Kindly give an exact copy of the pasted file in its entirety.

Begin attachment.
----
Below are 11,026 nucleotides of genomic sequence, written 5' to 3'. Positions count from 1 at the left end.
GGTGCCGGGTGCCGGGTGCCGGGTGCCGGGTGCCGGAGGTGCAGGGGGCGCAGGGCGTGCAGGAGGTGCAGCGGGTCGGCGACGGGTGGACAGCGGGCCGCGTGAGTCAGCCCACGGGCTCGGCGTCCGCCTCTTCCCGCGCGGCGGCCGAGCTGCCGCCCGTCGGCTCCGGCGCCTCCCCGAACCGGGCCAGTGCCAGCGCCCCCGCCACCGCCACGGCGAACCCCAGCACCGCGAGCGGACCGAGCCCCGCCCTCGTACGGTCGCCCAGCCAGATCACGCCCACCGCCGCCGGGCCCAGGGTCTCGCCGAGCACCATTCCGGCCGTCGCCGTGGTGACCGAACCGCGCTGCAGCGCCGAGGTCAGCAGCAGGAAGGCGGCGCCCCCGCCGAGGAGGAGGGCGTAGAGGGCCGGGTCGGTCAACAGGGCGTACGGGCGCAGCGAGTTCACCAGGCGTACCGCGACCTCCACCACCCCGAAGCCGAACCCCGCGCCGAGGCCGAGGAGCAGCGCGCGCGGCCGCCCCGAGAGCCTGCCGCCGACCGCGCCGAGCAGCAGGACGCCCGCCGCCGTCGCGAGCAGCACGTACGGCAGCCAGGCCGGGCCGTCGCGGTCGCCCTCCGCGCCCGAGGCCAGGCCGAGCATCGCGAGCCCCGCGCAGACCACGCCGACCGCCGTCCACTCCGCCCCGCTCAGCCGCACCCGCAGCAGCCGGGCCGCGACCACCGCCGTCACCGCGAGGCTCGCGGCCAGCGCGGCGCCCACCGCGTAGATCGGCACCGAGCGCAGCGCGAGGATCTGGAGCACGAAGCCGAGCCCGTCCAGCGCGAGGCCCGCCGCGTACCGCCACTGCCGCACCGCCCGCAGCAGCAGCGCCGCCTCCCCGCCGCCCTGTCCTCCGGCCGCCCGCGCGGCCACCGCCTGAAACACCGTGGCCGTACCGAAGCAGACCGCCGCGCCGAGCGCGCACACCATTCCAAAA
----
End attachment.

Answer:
Below are 11,026 nucleotides of genomic sequence, written 5' to 3'. Positions count from 1 at the left end.
GGTGCCGGGTGCCGGGTGCCGGGTGCCGGGTGCCGGAGGTGCAGGGGGCGCAGGGCGTGCAGGAGGTGCAGCGGGTCGGCGACGGGTGGACAGCGGGCCGCGTGAGTCAGCCCACGGGCTCGGCGTCCGCCTCTTCCCGCGCGGCGGCCGAGCTGCCGCCCGTCGGCTCCGGCGCCTCCCCGAACCGGGCCAGTGCCAGCGCCCCCGCCACCGCCACGGCGAACCCCAGCACCGCGAGCGGACCGAGCCCCGCCCTCGTACGGTCGCCCAGCCAGATCACGCCCACCGCCGCCGGGCCCAGGGTCTCGCCGAGCACCATTCCGGCCGTCGCCGTGGTGACCGAACCGCGCTGCAGCGCCGAGGTCAGCAGCAGGAAGGCGGCGCCCCCGCCGAGGAGGAGGGCGTAGAGGGCCGGGTCGGTCAACAGGGCGTACGGGCGCAGCGAGTTCACCAGGCGTACCGCGACCTCCACCACCCCGAAGCCGAACCCCGCGCCGAGGCCGAGGAGCAGCGCGCGCGGCCGCCCCGAGAGCCTGCCGCCGACCGCGCCGAGCAGCAGGACGCCCGCCGCCGTCGCGAGCAGCACGTACGGCAGCCAGGCCGGGCCGTCGCGGTCGCCCTCCGCGCCCGAGGCCAGGCCGAGCATCGCGAGCCCCGCGCAGACCACGCCGACCGCCGTCCACTCCGCCCCGCTCAGCCGCACCCGCAGCAGCCGGGCCGCGACCACCGCCGTCACCGCGAGGCTCGCGGCCAGCGCGGCGCCCACCGCGTAGATCGGCACCGAGCGCAGCGCGAGGATCTGGAGCACGAAGCCGAGCCCGTCCAGCGCGAGGCCCGCCGCGTACCGCCACTGCCGCACCGCCCGCAGCAGCAGCGCCGCCTCCCCGCCGCCCTGTCCTCCGGCCGCCCGCGCGGCCACCGCCTGAAACACCGTGGCCGTACCGAAGCAGACCGCCGCGCCGAGCGCGCACACCATTCCAAAA